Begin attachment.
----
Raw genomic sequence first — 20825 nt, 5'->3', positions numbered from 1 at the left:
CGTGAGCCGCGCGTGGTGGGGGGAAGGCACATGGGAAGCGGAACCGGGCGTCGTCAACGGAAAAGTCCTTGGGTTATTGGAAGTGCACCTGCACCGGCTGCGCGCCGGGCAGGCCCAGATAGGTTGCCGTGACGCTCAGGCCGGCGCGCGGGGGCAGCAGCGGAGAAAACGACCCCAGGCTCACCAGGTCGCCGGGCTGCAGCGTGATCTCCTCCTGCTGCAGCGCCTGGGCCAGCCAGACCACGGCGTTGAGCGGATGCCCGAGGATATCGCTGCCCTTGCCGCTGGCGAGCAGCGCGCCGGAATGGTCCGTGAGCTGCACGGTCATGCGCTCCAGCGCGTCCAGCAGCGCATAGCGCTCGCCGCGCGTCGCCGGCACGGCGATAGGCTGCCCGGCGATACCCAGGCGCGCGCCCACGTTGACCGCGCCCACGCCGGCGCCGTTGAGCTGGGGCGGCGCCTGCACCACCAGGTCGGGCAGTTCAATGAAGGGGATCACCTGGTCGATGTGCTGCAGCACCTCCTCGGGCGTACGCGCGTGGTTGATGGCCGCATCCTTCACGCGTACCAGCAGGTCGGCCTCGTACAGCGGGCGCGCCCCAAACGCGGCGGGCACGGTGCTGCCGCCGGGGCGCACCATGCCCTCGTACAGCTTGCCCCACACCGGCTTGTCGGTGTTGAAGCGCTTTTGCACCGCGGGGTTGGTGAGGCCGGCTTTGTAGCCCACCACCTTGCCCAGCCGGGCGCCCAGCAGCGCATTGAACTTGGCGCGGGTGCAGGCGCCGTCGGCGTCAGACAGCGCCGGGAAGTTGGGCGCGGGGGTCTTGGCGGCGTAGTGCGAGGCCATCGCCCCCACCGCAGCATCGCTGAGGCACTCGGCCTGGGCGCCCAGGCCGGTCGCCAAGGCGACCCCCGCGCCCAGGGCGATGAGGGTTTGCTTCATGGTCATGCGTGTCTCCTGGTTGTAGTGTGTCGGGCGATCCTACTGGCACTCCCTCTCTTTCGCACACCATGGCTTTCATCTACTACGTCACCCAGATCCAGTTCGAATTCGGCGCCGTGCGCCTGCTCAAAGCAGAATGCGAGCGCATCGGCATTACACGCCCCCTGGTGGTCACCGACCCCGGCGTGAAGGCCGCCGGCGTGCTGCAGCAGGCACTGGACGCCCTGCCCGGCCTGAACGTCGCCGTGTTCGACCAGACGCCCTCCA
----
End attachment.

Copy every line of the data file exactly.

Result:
Raw genomic sequence first — 20825 nt, 5'->3', positions numbered from 1 at the left:
CGTGAGCCGCGCGTGGTGGGGGGAAGGCACATGGGAAGCGGAACCGGGCGTCGTCAACGGAAAAGTCCTTGGGTTATTGGAAGTGCACCTGCACCGGCTGCGCGCCGGGCAGGCCCAGATAGGTTGCCGTGACGCTCAGGCCGGCGCGCGGGGGCAGCAGCGGAGAAAACGACCCCAGGCTCACCAGGTCGCCGGGCTGCAGCGTGATCTCCTCCTGCTGCAGCGCCTGGGCCAGCCAGACCACGGCGTTGAGCGGATGCCCGAGGATATCGCTGCCCTTGCCGCTGGCGAGCAGCGCGCCGGAATGGTCCGTGAGCTGCACGGTCATGCGCTCCAGCGCGTCCAGCAGCGCATAGCGCTCGCCGCGCGTCGCCGGCACGGCGATAGGCTGCCCGGCGATACCCAGGCGCGCGCCCACGTTGACCGCGCCCACGCCGGCGCCGTTGAGCTGGGGCGGCGCCTGCACCACCAGGTCGGGCAGTTCAATGAAGGGGATCACCTGGTCGATGTGCTGCAGCACCTCCTCGGGCGTACGCGCGTGGTTGATGGCCGCATCCTTCACGCGTACCAGCAGGTCGGCCTCGTACAGCGGGCGCGCCCCAAACGCGGCGGGCACGGTGCTGCCGCCGGGGCGCACCATGCCCTCGTACAGCTTGCCCCACACCGGCTTGTCGGTGTTGAAGCGCTTTTGCACCGCGGGGTTGGTGAGGCCGGCTTTGTAGCCCACCACCTTGCCCAGCCGGGCGCCCAGCAGCGCATTGAACTTGGCGCGGGTGCAGGCGCCGTCGGCGTCAGACAGCGCCGGGAAGTTGGGCGCGGGGGTCTTGGCGGCGTAGTGCGAGGCCATCGCCCCCACCGCAGCATCGCTGAGGCACTCGGCCTGGGCGCCCAGGCCGGTCGCCAAGGCGACCCCCGCGCCCAGGGCGATGAGGGTTTGCTTCATGGTCATGCGTGTCTCCTGGTTGTAGTGTGTCGGGCGATCCTACTGGCACTCCCTCTCTTTCGCACACCATGGCTTTCATCTACTACGTCACCCAGATCCAGTTCGAATTCGGCGCCGTGCGCCTGCTCAAAGCAGAATGCGAGCGCATCGGCATTACACGCCCCCTGGTGGTCACCGACCCCGGCGTGAAGGCCGCCGGCGTGCTGCAGCAGGCACTGGACGCCCTGCCCGGCCTGAACGTCGCCGTGTTCGACCAGACGCCCTCCA